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Nitish Kumar wants to be Bihar Purush

June 24, 2010 11:14 IST
The BJP was taken by surprise when Bihar Chief Minister Nitish Kumar snubbed his Gujarat counterpart Narendra Modi. By taking on the BJP is Nitish Kumar rewriting the rules of identity politics, more sophisticated than his predecessor Lalu Yadav, asks Apoorvanand.

The last fortnight has been especially good for Nitish Kumar. Having 'dared' to challenge and humiliate a strongman like Narendra Modi, he showed that he had principles and guts.

On an advertisement depicting Gujarat's solidarity with Bihar in its difficult moment during the Kosi floods -- not an artistic imagination but a photographic report of Nitish and Modi holding hands triumphantly -- he raised an uproar lambasting Modi for his incivility.

He said it is not our culture to boast about the help we give to someone in distress. To express his disgust he cancelled a dinner that was to be hosted by him for the BJP leaders present in Patna for a party convention. He then declared that he was returning the Rs 5 crore (Rs 50 million) aid given by the Gujarat government.

The BJP, taken aback by this sudden 'attack,' took time to recover. We hear different voices from different quarters of the BJP. Some trying to play down the flare-up, some taking a combative pose, some complaining with injured pride.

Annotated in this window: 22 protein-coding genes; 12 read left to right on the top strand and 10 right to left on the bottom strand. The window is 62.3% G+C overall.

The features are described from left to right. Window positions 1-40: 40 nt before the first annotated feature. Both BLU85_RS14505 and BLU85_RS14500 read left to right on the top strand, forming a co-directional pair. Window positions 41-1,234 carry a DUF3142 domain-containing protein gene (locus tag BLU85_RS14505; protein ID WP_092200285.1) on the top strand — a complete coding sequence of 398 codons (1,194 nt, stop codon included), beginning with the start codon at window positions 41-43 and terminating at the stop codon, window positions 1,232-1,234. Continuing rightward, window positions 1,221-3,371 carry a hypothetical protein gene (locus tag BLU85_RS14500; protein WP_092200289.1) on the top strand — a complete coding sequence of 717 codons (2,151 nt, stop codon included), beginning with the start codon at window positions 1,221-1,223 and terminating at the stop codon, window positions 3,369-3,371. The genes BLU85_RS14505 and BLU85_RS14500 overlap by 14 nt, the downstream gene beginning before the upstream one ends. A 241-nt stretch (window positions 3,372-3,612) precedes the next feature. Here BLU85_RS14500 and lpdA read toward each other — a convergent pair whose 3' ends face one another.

Speculations are being made regarding the next move by the master politician Nitish. Has the Maya moment for the BJP arrived in Bihar too? The party had hardly any time to absorb the Jharkhand shock where it was made to look like a fool by the wily moves of its partner.

It was clear, even to its diehard principled supporters, that the BJP is prepared to suffer all kinds of humiliation if that ensures even an additional day in power. Now it is trying to make up for its loss of face in Bihar. Sushil Kumar Modi refused to accompany Nitish on the pre-election yatra he is undertaking now. But reports claim he may have a change of heart.

Even a casual observer of Bihar politics understands that the latest public gesture by Nitish is a deft move to keep Muslim votes in his fold. Everybody knows that there is no principle involved in this posturing, but there is no complaint.

For example, nobody asked if returning the money was a cabinet decision or is it simply the chief minister's prerogative to decide on such matters? It was not a personal donation from Narendra Modi for the flood victims of Bihar. Did Nitish have the right to do it?

The principle of cabinet functioning has been thrown to the winds in Bihar. We have heard weak complaints by Janata Dal-United workers many a times that the party has ceased to function as party. Now it looks like an extension of Nitish Kumar.

And was he also not uncivil when he cancelled a dinner after inviting the BJP leaders? Do we turn away guests after inviting them to our home? Yet nobody questioned him. Nobody asked Nitish why he was angry with the advertisement? Does not the public relation department work only as Nitish Kumar's PR department? Is it not a fact that the source of all advertisements to the newspapers in Bihar is now the chief minister's house?

The result being that no newspaper can dare raise its voice. Talk to the 'editors' in Bihar and you will know the truth.